US President Bush to honour Dalai Lama
In a gesture likely to anger China, the US President George schedules to meet the Dalai Lama on October 17 and honour him at a public event for the first time.Updated: Sep 30, 2007 14:39 IST
In a gesture likely to anger China, US President George W Bush is scheduled to meet the Dalai Lama on October 17 and honour him at a public event for the first time.
Bush will bestow the Congressional Gold Medal, the country's highest civilian honour, on the Tibetan leader in front of the Capitol building in Washington.
He has met the Buddhist Nobel Prize winner earlier but always in the White House.
Following the ceremony, the Dalai Lama will speak. Thousands of Tibetans and friends of Tibet are expected to gather for the event.
The bill to award the Dalai Lama the Congressional Gold Medal was passed by Congress in September last year.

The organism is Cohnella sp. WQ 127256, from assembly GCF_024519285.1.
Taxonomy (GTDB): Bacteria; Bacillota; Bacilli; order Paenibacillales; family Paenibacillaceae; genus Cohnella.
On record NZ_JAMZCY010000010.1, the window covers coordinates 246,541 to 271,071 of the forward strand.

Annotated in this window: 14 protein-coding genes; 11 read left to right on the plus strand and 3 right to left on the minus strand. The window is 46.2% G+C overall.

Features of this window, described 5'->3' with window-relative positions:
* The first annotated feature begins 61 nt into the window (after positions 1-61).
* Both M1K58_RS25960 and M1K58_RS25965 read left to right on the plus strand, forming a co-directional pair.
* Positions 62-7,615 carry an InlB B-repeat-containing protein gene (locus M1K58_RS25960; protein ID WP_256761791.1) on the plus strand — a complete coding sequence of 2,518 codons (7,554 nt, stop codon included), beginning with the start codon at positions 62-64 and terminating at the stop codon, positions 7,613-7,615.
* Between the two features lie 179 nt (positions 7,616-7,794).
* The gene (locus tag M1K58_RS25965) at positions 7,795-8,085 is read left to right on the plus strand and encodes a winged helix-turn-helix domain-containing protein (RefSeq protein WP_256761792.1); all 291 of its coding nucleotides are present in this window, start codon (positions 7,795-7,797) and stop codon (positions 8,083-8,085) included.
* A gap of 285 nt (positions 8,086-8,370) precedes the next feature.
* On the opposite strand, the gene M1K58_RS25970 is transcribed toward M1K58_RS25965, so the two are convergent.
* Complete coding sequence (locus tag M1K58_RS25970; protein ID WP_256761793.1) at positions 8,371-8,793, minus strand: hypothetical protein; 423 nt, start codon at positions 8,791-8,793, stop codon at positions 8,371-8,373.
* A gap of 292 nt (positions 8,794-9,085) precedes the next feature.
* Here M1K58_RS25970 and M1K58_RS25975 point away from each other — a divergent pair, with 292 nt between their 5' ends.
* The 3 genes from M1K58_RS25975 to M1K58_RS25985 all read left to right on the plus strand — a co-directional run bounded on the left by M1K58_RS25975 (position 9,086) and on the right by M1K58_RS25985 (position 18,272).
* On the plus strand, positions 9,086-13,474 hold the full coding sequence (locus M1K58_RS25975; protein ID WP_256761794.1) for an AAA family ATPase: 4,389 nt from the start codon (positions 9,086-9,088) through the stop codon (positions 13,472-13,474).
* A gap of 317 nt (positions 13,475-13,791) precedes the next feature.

Speaker of the US House of Representatives Nancy Pelosi, a known supporter of the Tibet cause who will preside the event, said: "The US must continue to be committed to meeting the challenge that Tibet makes to the conscience of the world."
Lodi Gyaltsen Gyari, the US-based special envoy of the Dalai Lama, has been quoted on the website of the 'Office of Tibet' New York as saying: "Honouring His Holiness with the Congressional Gold Medal is a strong endorsement of his tireless commitment to enhancing the principles of non-violence, religious harmony, tolerance, and promoting a sense of universal responsibility."
China reacts angrily to any recognition given to the Dalai Lama, whom it accuses of being a separatist.
Last week, China criticised German Chancellor Angela Merkel after she met the Dalai Lama and backed his call for more cultural autonomy for Tibet.
The Dalai Lama is giving public talks and holding teachings in the US, starting with New York, from Oct 9 to Oct 27.
The Dalai Lama has lived in exile in India since fleeing his homeland in 1959. His government-in-exile, which is not recognised by any country, is based in the Indian hill town of Dharamsala. India is also home to some 100,000 Tibetans.
First Published: Sep 30, 2007 14:35 IST